In conclusion, and in all seriousness, I’d like to respectfully challenge Don Cherry to a fist fight. For those who might not know, Don is a commentator on the long running “Hockey Night In Canada” on CBC, and is a main proponent for fighting in the sport. I’m not a violent person, in fact I’m one of the calmest and happiest people about, but as the tittle of this article would convey, I believe in sticking to my guns, so as a lover of both hockey and sparring, I feel they should be enjoyed separately. Fighting and hitting don’t have anything to do with hockey, contact ruins the flow while choking out the true talent and beauty of the game; stick handling and skating. I challenge you, Don Cherry, to a fight me, Maxim, because as you’ve said so many times, “it helps settle things”, this is an issue I’d really like settled. I’ve weighed the options and I feel it’s the best way to calmly and effectively raise that issue with you. In all truth, I’d much prefer that you just knock it off, your position poisons the minds of millions, making people believe that fighting is actually an acceptable way of solving anything. Maybe I can trade you a poem or some manual labour if you stop, or how about some oral pleasure? Any man who spends that much time and money obsessing on clothing can’t be completely straight, I’ll bet dollars to donuts all machismo is just a cover, isn’t it Donny? Maximalism is as much about effectiveness as anything else, so if you’d rather not trade skills, I’ll trade blows. If I win, you stop promoting fighting in hockey, maybe it’ll inspire you to create a new sport where two guys put on pads and skates, go out on some ice, then beat each other senseless, we could call it “ice fighting”, I’ll even take part! If you win, by all means go on promoting violence in sport and society, watch as it continues to permeate playgrounds, marriages and peewee hockey, I’ll even agree to whatever punishment or humiliation you might dole out. Just remember Don, if you don’t acknowledge me or refuse to fight and go on with your diatribes about the importance of “throwing down the gloves”, everyone will see you as a double talker, an instigator, a bully and a coward.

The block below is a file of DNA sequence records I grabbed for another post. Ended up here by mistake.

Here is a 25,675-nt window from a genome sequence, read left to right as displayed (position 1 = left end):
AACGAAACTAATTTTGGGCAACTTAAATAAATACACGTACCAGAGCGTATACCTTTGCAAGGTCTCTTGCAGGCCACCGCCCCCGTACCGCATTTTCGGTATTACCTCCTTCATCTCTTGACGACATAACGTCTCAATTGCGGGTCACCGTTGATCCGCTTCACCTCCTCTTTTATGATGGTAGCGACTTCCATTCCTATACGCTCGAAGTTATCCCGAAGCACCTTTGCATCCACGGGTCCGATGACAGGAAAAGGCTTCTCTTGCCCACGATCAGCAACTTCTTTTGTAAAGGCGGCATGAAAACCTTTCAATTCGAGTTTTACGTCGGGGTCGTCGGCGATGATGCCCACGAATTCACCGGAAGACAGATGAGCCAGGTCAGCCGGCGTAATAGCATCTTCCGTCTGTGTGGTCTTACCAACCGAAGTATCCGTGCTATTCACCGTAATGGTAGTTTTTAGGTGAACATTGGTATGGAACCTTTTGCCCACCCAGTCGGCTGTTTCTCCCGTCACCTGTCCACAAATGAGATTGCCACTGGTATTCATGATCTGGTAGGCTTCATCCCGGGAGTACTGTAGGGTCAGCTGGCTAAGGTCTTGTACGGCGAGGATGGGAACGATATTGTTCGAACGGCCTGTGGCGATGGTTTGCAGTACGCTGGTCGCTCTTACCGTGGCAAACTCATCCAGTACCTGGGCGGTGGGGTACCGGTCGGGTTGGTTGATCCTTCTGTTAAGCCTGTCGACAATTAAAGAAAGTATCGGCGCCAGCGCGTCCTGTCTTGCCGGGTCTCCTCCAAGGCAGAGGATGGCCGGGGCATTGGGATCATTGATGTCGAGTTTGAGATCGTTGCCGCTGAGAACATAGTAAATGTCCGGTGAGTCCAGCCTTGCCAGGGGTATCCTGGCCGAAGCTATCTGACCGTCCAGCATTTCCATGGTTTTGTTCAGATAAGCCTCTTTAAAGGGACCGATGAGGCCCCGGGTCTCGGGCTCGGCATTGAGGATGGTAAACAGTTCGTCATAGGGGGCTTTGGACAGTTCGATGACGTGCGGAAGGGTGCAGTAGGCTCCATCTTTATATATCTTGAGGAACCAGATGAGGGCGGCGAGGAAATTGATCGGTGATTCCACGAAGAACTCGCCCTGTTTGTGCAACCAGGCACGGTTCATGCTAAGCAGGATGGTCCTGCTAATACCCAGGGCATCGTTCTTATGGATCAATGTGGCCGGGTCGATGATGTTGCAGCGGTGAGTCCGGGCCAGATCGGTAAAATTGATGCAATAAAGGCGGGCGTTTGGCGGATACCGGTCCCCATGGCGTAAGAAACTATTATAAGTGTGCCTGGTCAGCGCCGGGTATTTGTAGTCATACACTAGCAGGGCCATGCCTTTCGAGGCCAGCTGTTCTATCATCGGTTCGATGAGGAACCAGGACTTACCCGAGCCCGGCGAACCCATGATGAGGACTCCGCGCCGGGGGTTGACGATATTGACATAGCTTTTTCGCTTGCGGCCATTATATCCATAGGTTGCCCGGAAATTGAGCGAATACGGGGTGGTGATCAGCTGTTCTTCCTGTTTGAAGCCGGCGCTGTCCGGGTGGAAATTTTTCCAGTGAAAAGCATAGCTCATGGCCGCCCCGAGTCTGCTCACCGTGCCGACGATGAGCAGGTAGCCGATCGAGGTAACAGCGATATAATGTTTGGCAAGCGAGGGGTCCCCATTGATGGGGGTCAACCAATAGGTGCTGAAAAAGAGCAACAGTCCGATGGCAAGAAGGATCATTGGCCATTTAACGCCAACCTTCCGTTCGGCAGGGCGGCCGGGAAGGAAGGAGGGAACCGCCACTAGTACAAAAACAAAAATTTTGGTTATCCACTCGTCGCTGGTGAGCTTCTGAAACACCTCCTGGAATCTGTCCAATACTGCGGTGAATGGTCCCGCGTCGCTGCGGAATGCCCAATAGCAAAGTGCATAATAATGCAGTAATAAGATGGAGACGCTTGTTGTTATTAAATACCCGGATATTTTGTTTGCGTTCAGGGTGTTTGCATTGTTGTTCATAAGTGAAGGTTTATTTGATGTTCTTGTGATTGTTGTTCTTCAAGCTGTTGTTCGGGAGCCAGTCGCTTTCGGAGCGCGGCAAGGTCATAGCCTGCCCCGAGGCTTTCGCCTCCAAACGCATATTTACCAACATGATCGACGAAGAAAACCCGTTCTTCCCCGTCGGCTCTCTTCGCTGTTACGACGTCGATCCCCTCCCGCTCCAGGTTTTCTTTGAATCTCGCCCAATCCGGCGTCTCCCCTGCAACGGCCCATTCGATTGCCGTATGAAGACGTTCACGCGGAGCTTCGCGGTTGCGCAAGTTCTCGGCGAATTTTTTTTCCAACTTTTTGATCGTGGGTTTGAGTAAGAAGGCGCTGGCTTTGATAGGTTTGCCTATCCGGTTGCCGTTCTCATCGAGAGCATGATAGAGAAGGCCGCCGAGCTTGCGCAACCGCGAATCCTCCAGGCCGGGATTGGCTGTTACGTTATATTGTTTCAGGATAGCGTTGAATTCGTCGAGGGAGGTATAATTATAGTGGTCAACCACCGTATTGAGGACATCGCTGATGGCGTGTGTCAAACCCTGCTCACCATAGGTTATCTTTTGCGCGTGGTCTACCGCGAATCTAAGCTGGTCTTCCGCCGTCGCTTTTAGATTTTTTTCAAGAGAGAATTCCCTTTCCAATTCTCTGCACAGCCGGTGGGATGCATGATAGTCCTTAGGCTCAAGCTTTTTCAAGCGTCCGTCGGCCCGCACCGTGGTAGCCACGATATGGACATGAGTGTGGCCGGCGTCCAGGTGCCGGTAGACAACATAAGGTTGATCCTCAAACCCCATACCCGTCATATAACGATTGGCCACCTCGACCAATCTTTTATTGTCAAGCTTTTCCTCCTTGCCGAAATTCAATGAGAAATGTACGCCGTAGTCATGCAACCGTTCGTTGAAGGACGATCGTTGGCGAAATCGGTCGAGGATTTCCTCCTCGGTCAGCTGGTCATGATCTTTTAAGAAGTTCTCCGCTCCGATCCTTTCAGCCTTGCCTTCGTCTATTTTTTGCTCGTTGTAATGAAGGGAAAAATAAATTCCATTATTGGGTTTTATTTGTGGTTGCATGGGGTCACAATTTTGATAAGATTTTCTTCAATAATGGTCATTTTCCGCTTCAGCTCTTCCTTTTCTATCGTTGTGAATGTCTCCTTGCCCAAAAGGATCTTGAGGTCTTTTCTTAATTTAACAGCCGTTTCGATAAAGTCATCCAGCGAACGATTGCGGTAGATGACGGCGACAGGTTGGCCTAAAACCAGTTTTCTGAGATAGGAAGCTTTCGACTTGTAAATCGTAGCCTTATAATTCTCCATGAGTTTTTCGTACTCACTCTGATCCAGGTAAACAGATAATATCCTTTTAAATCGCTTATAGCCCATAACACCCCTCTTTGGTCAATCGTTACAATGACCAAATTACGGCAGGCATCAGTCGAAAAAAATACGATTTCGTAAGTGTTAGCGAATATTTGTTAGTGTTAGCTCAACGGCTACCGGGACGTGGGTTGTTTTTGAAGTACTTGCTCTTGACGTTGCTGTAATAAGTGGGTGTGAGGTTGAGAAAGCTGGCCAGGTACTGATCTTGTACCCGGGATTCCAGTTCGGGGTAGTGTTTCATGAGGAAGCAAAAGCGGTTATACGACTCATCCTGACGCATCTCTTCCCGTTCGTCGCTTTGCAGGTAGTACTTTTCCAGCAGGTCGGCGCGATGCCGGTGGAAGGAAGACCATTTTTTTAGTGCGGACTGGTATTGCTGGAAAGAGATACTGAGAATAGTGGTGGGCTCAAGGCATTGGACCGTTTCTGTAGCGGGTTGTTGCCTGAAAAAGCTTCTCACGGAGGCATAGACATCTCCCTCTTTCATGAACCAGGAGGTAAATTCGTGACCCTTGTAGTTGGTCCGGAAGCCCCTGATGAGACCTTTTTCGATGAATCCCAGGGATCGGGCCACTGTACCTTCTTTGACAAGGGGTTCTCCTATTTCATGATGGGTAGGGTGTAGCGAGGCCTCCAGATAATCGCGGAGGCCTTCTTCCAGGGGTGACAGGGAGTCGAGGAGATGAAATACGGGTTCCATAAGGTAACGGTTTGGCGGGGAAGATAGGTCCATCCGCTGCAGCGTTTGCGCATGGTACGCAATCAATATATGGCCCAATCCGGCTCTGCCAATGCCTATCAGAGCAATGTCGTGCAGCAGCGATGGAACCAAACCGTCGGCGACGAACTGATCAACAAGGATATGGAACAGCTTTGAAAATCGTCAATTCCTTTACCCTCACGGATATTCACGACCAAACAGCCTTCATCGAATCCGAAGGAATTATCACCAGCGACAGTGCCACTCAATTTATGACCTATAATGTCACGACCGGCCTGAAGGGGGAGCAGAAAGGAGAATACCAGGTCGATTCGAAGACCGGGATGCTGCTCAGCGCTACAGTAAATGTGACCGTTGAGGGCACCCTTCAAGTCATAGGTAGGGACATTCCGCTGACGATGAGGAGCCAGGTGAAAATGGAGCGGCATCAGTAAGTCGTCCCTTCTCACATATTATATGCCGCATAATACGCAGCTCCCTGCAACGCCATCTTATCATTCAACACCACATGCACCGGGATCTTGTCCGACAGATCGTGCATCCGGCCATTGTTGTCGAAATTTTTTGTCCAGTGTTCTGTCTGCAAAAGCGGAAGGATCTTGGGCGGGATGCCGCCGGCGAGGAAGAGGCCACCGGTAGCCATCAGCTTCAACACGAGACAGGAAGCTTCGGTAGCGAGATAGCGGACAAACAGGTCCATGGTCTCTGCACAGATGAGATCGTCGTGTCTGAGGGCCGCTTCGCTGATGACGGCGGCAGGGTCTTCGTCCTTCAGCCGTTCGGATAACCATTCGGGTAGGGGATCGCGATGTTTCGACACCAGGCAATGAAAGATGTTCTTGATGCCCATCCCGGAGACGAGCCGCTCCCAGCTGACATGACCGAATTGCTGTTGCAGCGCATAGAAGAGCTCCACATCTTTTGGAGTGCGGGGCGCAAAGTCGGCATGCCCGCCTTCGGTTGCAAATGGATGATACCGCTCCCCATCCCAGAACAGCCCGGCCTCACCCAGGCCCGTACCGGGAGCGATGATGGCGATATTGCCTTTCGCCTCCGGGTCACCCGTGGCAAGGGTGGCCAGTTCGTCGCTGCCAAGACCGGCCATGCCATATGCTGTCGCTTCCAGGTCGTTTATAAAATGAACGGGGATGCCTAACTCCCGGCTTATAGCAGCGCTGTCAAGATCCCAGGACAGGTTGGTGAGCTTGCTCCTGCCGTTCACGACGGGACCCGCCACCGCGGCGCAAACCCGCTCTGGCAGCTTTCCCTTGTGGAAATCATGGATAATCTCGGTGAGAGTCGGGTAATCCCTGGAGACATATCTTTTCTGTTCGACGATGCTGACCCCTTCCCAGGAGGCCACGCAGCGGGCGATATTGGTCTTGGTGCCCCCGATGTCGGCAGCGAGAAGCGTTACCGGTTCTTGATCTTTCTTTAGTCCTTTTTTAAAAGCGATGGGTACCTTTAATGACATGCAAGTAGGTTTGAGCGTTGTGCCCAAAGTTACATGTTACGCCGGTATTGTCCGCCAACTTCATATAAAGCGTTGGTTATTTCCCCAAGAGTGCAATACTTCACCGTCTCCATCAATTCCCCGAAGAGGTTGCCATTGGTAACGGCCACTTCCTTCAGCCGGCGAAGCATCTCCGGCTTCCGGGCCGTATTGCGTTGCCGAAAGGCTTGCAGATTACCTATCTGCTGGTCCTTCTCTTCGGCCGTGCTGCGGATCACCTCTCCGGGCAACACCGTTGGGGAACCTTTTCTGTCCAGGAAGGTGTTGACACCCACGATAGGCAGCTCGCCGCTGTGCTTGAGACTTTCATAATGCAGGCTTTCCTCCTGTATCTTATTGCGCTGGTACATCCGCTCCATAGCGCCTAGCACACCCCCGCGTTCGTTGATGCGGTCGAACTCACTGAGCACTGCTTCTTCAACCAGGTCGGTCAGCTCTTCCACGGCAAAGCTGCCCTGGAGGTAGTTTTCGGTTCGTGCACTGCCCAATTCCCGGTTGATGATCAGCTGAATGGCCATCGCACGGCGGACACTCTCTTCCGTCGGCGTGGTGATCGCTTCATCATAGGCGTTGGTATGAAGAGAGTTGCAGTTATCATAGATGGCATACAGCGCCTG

Love you all,



I met some travelers yesterday and we were one-uping each other on the porous nature of the Canadian border. “At one place in Alaska, the border is just a guest book”. “At my grandparents old house in the eastern township, it was their neighbors backyard”. “You can just sail through the gulf islands, It’s the just coast guard who do any checking, and they don’t do very much, you can just say your on a day sail”. “Most first nations don’t recognize the border, you can just cruise right on through a reserve, if you’re polite and have something to trade.” “On Pender and Gabriola Islands, the border was a rusty old sign at the doc saying ‘all those arriving in Canada please call customs at 1800..’”